“The team and I are so grateful to have received this level of support,” NeuroPlus CEO Jake Stauch said. “We want to keep the momentum high and are focused on reaching our stretch goal to bring greater access to EEG data.”
Hitting $150,000 will allow the NeuroPlus team to build a research kit so individuals can use the NeuroPlus headset to record raw EEG data and complete EEG experiments. The research kit will enable users to visualize their raw EEG and waveband data (alpha waves, beta waves, theta waves, etc.) in real time, while also providing tools to conduct experiments to see their brain’s response to different stimuli.
We hope the research kit will help neuroscience research step outside of the lab and into more practical settings where people live, work, and play.
For those looking for additional autonomy, we previously announced that we’re producing a Unity SDK to allow other developers to create games compatible with the NeuroPlus headset.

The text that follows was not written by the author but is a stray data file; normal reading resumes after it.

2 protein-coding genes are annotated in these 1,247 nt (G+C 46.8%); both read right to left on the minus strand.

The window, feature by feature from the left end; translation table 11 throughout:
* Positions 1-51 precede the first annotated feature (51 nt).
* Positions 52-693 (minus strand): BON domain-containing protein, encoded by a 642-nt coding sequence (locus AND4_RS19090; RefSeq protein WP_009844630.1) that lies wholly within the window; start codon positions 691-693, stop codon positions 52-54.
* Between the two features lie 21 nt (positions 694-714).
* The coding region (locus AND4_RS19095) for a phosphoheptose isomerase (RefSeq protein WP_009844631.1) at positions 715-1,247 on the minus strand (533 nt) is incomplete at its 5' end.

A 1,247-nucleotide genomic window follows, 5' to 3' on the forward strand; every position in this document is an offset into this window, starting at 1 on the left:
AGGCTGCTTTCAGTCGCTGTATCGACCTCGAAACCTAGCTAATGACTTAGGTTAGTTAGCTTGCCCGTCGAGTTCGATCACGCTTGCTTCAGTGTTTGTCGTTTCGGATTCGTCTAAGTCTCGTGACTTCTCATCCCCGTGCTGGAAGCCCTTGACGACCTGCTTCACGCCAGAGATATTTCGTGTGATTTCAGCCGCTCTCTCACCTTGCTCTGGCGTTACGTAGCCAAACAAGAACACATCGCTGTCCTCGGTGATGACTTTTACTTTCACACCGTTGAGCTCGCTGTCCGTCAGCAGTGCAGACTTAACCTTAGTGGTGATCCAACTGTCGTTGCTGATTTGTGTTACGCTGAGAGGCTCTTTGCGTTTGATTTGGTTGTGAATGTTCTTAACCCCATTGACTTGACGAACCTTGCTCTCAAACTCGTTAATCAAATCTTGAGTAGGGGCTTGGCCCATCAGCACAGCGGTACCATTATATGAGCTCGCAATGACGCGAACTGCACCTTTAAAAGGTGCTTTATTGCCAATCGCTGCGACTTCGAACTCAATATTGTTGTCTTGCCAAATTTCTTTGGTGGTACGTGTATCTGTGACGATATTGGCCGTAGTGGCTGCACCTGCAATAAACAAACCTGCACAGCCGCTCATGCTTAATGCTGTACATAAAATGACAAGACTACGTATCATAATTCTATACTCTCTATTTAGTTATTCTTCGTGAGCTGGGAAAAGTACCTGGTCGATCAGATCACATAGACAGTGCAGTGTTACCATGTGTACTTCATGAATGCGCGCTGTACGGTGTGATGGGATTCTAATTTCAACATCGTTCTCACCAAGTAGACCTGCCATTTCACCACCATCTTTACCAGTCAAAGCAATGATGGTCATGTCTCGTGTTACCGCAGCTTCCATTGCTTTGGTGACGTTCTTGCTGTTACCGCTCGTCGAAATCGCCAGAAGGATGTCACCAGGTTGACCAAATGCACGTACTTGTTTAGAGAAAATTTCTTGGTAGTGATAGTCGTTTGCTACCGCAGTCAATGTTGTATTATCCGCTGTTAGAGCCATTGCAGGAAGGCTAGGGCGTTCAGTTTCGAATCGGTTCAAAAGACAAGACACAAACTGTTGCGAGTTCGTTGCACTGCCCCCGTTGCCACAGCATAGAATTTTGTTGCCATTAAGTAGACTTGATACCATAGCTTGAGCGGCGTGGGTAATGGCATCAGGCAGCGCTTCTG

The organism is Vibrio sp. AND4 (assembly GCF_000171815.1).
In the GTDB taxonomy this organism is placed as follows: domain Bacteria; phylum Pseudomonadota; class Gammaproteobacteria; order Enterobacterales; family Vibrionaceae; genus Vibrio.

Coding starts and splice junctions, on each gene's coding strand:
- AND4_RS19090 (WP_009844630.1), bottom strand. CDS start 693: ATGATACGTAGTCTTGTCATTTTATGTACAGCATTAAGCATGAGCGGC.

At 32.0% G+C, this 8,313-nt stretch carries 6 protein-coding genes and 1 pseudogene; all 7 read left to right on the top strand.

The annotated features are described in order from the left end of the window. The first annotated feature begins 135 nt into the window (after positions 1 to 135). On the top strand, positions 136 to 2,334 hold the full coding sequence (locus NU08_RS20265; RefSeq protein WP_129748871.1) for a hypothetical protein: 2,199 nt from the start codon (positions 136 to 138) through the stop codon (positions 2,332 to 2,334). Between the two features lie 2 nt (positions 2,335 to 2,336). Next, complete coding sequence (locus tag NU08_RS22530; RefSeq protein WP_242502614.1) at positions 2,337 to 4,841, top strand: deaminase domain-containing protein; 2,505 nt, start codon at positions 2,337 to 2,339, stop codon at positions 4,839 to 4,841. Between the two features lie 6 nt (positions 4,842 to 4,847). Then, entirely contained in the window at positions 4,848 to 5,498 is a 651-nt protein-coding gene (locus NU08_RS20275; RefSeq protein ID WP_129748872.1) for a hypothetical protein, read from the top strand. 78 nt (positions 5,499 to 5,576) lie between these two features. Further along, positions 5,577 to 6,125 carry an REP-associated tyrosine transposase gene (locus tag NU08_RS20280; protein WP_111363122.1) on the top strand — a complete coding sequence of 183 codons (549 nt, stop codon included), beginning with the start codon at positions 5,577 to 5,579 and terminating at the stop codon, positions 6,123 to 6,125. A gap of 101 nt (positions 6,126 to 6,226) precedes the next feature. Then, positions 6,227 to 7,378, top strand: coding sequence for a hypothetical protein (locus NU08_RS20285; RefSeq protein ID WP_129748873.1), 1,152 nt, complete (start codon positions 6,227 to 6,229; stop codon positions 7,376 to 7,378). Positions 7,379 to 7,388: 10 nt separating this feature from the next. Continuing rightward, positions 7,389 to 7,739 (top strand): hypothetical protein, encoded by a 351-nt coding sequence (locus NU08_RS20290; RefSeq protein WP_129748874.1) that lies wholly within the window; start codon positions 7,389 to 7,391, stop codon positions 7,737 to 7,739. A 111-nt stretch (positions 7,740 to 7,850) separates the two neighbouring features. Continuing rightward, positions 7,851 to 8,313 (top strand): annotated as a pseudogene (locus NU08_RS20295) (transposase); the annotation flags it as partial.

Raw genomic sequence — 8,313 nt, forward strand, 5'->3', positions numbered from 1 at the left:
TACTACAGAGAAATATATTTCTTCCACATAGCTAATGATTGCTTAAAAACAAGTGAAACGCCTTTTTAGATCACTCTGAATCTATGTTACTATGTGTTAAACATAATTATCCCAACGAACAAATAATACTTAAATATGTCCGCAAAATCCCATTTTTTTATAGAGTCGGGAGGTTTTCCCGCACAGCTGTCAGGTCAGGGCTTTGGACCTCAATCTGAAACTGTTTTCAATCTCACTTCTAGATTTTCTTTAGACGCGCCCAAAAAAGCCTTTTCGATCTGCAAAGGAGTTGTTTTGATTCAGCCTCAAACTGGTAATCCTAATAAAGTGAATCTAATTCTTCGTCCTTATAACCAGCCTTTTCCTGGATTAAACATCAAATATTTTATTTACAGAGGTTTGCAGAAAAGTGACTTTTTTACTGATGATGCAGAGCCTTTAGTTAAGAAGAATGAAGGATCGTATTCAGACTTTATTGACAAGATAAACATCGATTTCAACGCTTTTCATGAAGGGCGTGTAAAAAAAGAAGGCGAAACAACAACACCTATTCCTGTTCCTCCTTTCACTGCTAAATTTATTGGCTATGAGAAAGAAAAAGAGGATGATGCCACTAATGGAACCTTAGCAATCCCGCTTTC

The API will have access to real-time attention, accelerometer data, raw EEG, waveband magnitudes, device battery and contact quality, plus other detections that we’ve not yet finalized. Some of those might include detecting smiles, frowns, blinks, and jaw clenches. Raw EEG will be passed along to the user’s application at the full data rate of 512 Hz. The higher-level detections will be updated at least twice per second, and acceleration 20 times per second.
“We love the creative suggestions we’ve received in the past from our users, and think that opening up our platform will provide NeuroPlus customers with more original content,” said Stauch.